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Expert confident of good air quality during Olympics
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Beijing's air quality will be greatly improved after air pollution control measures take effect and construction works are finished ahead of next year's Olympics, said an environmental expert in Beijing Tuesday.


"Many scheduled measures on pollution control and prevention are being carried out and will continue next year, which will give Beijing more blue skies and cleaner air," said Zhu Tong, one of the expert panel for Olympics air quality protection and also a professor of the environment science and engineering school at Peking University.


Zhu attributed about 40 percent to 50 percent of the major pollutants in air -- nitrogen oxides, carbon monoxide and inhalant particulate matter -- to vehicle exhaust emissions.


About 1.3 million cars were banned from the city roads from August 17 to 20 each day to test the effect on air quality for the Olympic Games.


The densities of major pollutants were reduced by an average 20 percent during the test, according to a report by the China National Environmental Monitoring Center.


The success of the "car ban" has prompted the municipal government to write it into the "measures to protect air quality for the 29th Olympic Games" that the government is stipulating, according to Zhu.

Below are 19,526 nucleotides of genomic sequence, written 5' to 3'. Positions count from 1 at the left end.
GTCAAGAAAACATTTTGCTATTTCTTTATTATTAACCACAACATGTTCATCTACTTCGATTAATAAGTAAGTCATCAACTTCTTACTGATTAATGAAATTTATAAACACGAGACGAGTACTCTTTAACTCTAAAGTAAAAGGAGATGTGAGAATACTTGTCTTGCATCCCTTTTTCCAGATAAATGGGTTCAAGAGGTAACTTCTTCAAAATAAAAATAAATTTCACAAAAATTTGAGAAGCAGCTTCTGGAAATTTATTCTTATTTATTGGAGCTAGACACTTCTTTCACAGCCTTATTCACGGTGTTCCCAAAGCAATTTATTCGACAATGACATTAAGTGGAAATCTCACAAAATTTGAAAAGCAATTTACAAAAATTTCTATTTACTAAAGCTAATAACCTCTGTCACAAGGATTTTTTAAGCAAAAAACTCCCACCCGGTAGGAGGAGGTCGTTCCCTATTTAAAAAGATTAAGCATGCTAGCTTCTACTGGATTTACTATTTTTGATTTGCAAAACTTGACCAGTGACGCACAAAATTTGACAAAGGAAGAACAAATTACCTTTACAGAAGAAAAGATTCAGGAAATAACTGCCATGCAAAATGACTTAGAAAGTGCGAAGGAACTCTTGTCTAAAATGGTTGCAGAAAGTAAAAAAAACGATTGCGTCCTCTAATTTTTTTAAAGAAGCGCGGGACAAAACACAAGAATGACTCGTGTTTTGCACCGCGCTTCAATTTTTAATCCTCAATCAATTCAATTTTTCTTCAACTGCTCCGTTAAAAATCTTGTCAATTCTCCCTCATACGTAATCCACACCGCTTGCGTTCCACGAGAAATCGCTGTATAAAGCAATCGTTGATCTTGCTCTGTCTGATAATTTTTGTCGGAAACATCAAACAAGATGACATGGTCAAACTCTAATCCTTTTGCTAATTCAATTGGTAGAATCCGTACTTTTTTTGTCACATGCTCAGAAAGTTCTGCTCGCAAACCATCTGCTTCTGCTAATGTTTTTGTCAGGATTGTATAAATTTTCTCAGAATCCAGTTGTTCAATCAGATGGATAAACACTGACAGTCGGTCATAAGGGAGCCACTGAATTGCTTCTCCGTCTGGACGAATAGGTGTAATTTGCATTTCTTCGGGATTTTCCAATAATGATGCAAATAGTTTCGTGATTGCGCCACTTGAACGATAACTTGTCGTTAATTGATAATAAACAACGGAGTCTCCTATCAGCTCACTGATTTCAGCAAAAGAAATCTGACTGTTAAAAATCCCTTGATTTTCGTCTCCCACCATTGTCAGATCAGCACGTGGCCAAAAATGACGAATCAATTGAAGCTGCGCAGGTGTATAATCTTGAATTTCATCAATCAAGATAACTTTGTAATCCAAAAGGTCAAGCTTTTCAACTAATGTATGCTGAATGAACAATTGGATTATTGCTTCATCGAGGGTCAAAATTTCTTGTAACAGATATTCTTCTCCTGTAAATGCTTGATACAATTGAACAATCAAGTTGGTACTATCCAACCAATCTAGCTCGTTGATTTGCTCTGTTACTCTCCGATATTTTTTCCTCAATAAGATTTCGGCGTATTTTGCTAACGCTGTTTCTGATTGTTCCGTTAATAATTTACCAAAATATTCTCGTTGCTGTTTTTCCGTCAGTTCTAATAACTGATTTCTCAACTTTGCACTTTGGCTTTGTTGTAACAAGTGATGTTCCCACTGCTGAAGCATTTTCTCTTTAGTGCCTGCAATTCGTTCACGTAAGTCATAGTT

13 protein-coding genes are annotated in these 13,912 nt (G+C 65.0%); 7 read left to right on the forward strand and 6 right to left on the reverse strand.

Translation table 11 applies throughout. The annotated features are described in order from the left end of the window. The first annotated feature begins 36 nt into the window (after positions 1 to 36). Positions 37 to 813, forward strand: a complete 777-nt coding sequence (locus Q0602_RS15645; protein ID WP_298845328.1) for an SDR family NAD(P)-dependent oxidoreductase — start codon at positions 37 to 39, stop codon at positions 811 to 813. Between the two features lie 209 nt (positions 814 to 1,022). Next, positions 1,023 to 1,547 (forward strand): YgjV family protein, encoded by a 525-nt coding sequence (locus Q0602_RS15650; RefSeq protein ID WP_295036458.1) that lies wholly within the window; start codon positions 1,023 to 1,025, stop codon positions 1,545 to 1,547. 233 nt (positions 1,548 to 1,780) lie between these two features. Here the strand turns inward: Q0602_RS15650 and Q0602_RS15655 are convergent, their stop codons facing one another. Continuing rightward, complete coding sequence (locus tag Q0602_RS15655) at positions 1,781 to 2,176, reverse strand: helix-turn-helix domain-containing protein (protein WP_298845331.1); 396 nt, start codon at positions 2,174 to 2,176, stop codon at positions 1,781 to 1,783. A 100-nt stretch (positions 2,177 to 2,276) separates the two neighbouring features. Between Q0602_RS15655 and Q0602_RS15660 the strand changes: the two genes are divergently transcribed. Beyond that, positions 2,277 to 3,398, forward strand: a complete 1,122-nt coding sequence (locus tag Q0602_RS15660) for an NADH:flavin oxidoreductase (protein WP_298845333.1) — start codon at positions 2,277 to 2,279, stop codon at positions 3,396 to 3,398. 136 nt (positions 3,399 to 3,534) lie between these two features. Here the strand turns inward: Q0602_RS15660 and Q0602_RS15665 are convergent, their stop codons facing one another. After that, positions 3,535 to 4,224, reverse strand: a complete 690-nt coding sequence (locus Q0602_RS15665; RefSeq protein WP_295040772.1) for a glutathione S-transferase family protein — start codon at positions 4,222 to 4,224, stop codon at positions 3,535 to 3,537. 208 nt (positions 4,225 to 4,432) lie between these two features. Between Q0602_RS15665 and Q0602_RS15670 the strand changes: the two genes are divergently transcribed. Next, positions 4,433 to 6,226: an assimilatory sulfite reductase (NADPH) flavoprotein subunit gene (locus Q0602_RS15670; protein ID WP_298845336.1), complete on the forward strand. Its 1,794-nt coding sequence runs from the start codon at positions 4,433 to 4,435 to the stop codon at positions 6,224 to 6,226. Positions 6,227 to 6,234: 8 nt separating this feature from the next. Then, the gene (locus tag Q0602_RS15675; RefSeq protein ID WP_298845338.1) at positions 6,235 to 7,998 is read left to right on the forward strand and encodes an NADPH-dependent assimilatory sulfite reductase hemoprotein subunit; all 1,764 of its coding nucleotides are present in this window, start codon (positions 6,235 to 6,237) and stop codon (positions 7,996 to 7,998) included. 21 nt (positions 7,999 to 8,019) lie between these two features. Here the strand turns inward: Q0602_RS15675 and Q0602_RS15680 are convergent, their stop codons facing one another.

"Next year the municipal government will step up efforts in reducing the emissions from motor vehicles," said Zhu.


The many construction sites in Beijing also contribute dust particles to the air. But with most of them finishing next year, the amount of dust particles must be cut by a large margin, Zhu said.


Beijing Shougang Group, China's leading steel manufacturer, has pledged an output reduction of more than 70 percent from next July to September to ensure the Olympics can enjoy better air quality.


Before and during the Olympic Games, no coals will be allowed to use within the Third Ring Road and the amount of coal-fired electricity generation will also be reduced.


During the Games, the municipal government will carry out tighter restrictions on construction works, steel and chemical plants to ensure good air quality.


More than 1,400 gas stations and 1,200 tankers will have been modified by next May so that the petrol can be stored there with the minimum amount escaping to the air, with the result that people will smell nothing pungent around gas stations.


A total of 1,100 gas stations have received notices that they must convert in order to become more environmentally friendly.


"We have been in talks with the city's commercial bureau to suspend those gas stations that refuse any modification," said Du Shaozhong, deputy head of Beijing Environmental Protection Bureau, without indicating what the results of the talks were.


By 2006, Beijing had spent 9.7 billion yuan, 3 percent of its GDP, on environmental protection since it won the bid to host the Games in 2001. According to the monitoring results on air pollutants, the density of nitrogen oxides, carbon monoxide and dust particles in 2006 had dropped by 23 percent, 8 percent and 19 percent compared with that of five years ago.


(Xinhua News Agency October 31, 2007)

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